There are limitations to our study that must be considered when interpreting the results. The total number of observed gastrointestinal SMN was small and therefore it was not feasible to examine the effect of demographic factors such as race and geography on the risk for their development. Further, analyses aimed at distinguishing between the effects of treatment and primary diagnoses (as representing inherent genetic propensity) were not possible given the small numbers. Since SMN are self-reported in the CCSS, under-reporting is possible. Family history is also self-reported and so may be inaccurate. The analysis was limited to only those gastrointestinal SMNs that occurred 5 or more years after the primary cancer diagnosis; thus, our study could not identify risks for early gastrointestinal SMNs.
Since cure of the primary childhood malignancy is a priority, we do not advocate for modification of the current treatment protocols used for childhood cancers in order to decrease the long-term risk for gastrointestinal SMN. However, pediatric oncologists strive to reduce or eliminate late toxicity without impacting the probability of cure, and so the necessity of therapies such as radiation is under constant scrutiny. Our observations should enable researchers and clinicians to better identify those survivors at highest risk for gastrointestinal SMN, potentially facilitating the implementation of better surveillance in clinical practice. Colorectal cancer is a malignancy known to have improved outcomes with early detection in the general population and in other high-risk populations.(25-28) As such, the Children’s Oncology Group currently recommends survivors exposed to more than 30 Gray of abdominal radiation undergo colonoscopy at a minimum of every 5 years beginning at the latter of 10 years after radiation or at age 35 years. If the findings of this study are confirmed, physicians should also consider chemotherapy exposures when determining the indications for early colorectal cancer surveillance in childhood cancer survivors.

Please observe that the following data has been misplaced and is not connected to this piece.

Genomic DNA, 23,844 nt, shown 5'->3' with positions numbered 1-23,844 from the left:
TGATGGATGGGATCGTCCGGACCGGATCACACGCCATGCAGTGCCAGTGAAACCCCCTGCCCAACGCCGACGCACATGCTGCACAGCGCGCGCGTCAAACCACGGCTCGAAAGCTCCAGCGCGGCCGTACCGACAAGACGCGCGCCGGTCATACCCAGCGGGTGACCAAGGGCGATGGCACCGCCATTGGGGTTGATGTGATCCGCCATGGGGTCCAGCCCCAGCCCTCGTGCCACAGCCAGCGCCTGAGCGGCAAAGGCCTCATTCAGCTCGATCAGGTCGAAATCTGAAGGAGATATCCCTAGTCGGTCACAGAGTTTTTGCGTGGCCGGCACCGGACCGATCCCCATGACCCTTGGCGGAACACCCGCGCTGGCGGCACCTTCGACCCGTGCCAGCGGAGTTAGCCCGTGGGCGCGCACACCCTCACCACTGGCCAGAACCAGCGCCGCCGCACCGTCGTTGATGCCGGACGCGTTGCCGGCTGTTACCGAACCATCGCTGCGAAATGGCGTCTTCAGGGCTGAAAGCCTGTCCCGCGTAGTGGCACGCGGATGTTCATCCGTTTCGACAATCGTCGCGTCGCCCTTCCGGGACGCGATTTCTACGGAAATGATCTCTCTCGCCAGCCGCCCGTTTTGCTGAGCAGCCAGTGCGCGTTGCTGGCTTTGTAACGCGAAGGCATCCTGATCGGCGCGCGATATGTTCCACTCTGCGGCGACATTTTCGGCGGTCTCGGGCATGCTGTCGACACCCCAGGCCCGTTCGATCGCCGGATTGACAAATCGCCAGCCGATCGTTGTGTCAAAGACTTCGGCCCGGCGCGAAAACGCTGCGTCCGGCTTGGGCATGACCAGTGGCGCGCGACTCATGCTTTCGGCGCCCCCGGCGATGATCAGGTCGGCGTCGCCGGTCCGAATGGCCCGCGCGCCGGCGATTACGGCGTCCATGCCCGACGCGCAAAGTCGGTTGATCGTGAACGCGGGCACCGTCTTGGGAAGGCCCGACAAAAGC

We would like to acknowledge Eneida Mendonca, MD., PhD, for her assistance with literature review.
Grant Support: The Childhood Cancer Survivor Study is a collaborative, multi-institutional study funded by the National Cancer Institute (NCI, grant # U24 CA55727; L.L. Robison, Principal Investigator). Additional support was provided by the Intramural Research Program of the NIH and NCI, and the American Lebanese-Syrian Associated Charities. The primary investigator, Dr. Henderson, received support from the NCI (grant # K07CA134935, Health Beliefs and Behaviors: Cohort Studies in Childhood Cancer Survivors).
Funding Source: This work was supported by the National Cancer Institute (grant number U24- CA55727, to Leslie L. Robison, Principal Investigator).